Quick backstory: We didn't meet on the job — we were dating for almost four years before we started working together (which, by the way, wasn't planned … But for about 11 months, we sat three cubes apart from one another and kept our relationship under wraps. If you decide it My situation was unique because we were already a couple before we started working together — but generally that isn't the case, and Lynn Taylor, a national workplace expert and the author of "Tame Your Terrible Office Tyrant: How to Manage Childish Boss Behavior and Thrive in Your Job," suggests you try being friends inside and outside the office before you make any moves.
You and your new partner need to agree on some ground rules and come up with a plan for how you will keep it professional and stay within written or unwritten rules.
"What will be your plan 'B' if the heat is on from a supervisor, from gossip, or if things go awry? "You may have the burden of overcompensating with professionalism and keeping an artificial distance, which can be an awkward strain," says Taylor.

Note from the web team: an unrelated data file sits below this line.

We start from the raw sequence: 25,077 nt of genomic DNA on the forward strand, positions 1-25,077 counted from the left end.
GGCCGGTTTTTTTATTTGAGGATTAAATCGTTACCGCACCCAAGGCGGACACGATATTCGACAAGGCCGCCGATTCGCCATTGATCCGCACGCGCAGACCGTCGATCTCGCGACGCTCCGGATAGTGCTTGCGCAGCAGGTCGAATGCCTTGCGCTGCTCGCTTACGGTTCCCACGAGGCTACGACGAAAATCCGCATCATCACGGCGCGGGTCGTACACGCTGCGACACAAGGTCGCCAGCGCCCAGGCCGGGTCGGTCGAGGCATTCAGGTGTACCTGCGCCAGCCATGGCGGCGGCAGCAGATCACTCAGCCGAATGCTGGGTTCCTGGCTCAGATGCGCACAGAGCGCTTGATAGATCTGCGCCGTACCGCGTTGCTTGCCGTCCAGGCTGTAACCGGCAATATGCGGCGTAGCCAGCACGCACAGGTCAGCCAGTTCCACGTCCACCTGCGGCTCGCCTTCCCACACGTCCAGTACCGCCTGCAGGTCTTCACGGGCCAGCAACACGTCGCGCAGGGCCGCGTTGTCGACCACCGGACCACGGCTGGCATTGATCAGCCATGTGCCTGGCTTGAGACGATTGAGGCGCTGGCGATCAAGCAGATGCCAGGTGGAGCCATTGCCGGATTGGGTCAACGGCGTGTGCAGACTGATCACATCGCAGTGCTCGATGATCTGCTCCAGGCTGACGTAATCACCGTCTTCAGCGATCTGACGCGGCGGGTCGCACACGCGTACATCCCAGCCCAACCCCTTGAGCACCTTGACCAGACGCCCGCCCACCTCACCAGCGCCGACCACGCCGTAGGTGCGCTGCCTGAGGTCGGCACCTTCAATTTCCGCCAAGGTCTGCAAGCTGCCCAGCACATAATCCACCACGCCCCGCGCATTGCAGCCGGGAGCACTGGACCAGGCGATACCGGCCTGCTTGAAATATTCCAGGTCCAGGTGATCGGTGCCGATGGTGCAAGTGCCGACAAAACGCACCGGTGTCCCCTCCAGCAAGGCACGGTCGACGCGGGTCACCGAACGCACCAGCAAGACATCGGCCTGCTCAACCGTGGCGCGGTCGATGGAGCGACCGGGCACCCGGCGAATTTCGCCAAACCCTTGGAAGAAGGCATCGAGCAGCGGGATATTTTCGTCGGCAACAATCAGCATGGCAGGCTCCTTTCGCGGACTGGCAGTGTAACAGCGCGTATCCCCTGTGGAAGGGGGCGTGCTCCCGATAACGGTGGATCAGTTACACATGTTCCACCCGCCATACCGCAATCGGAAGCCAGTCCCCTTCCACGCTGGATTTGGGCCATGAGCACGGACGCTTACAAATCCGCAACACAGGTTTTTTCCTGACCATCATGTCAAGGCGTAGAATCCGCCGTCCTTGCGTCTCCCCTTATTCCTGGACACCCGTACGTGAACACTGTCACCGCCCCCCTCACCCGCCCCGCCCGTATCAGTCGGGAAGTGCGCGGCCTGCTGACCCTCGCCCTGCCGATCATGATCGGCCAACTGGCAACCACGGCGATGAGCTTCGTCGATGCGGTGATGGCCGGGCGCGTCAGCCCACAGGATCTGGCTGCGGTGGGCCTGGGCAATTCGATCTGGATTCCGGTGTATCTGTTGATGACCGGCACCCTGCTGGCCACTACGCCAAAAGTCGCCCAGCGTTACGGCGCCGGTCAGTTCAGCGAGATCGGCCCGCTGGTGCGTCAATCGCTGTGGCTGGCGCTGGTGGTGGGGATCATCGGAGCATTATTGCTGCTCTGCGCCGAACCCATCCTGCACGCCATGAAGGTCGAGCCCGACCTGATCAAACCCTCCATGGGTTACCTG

"Better to overcompensate than to constantly test the limits of workplace etiquette while hoping for the best." Focus on work and do your job — especially if you want to mitigate gossip.
People sometimes act differently at work than they do in their personal life.
Before you risk hurting your reputation at work, find out if this person is someone you'd want to spend weekends with.
Check the company handbook to find out if there are any policies related to interoffice relationships.
Even if there are no explicit policies against it, find out how upper management feels about office romances.
If they're common and happen in your workplace all the time, great. No need to send a blast email with "the news" of you and your cube-mate's new relationship.
People either don't care, will think it's obnoxious or inappropriate, or will get jealous. Once you have a sense that this might have a future, talk to your partner and decide how and when you want to disclose your relationships to your colleagues.
If the rumor mill goes into high gear, that might be the right time.
If nobody seems to notice, there's no reason to share.